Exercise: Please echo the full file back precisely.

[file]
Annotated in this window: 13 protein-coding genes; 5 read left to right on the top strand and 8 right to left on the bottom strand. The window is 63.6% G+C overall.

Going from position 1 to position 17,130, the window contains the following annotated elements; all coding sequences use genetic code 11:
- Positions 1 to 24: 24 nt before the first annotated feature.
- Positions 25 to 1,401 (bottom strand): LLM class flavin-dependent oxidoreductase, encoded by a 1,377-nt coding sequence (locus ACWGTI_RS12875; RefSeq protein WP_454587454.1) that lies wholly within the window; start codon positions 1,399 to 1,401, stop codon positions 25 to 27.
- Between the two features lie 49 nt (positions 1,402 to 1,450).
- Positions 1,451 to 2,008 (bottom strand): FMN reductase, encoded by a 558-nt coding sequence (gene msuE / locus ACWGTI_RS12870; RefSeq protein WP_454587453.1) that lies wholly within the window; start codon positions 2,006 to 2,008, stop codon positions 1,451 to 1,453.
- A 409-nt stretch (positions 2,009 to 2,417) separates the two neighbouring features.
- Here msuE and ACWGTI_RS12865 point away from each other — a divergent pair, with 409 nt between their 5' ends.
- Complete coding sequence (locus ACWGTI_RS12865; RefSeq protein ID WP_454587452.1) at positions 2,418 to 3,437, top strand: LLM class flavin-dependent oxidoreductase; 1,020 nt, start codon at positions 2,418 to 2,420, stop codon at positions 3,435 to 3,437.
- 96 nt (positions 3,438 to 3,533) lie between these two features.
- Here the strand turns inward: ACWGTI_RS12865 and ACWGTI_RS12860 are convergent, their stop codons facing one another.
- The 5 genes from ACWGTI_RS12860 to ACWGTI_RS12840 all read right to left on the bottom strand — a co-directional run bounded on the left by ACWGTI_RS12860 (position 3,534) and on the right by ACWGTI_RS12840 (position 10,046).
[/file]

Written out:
Annotated in this window: 13 protein-coding genes; 5 read left to right on the top strand and 8 right to left on the bottom strand. The window is 63.6% G+C overall.

Going from position 1 to position 17,130, the window contains the following annotated elements; all coding sequences use genetic code 11:
- Positions 1 to 24: 24 nt before the first annotated feature.
- Positions 25 to 1,401 (bottom strand): LLM class flavin-dependent oxidoreductase, encoded by a 1,377-nt coding sequence (locus ACWGTI_RS12875; RefSeq protein WP_454587454.1) that lies wholly within the window; start codon positions 1,399 to 1,401, stop codon positions 25 to 27.
- Between the two features lie 49 nt (positions 1,402 to 1,450).
- Positions 1,451 to 2,008 (bottom strand): FMN reductase, encoded by a 558-nt coding sequence (gene msuE / locus ACWGTI_RS12870; RefSeq protein WP_454587453.1) that lies wholly within the window; start codon positions 2,006 to 2,008, stop codon positions 1,451 to 1,453.
- A 409-nt stretch (positions 2,009 to 2,417) separates the two neighbouring features.
- Here msuE and ACWGTI_RS12865 point away from each other — a divergent pair, with 409 nt between their 5' ends.
- Complete coding sequence (locus ACWGTI_RS12865; RefSeq protein ID WP_454587452.1) at positions 2,418 to 3,437, top strand: LLM class flavin-dependent oxidoreductase; 1,020 nt, start codon at positions 2,418 to 2,420, stop codon at positions 3,435 to 3,437.
- 96 nt (positions 3,438 to 3,533) lie between these two features.
- Here the strand turns inward: ACWGTI_RS12865 and ACWGTI_RS12860 are convergent, their stop codons facing one another.
- The 5 genes from ACWGTI_RS12860 to ACWGTI_RS12840 all read right to left on the bottom strand — a co-directional run bounded on the left by ACWGTI_RS12860 (position 3,534) and on the right by ACWGTI_RS12840 (position 10,046).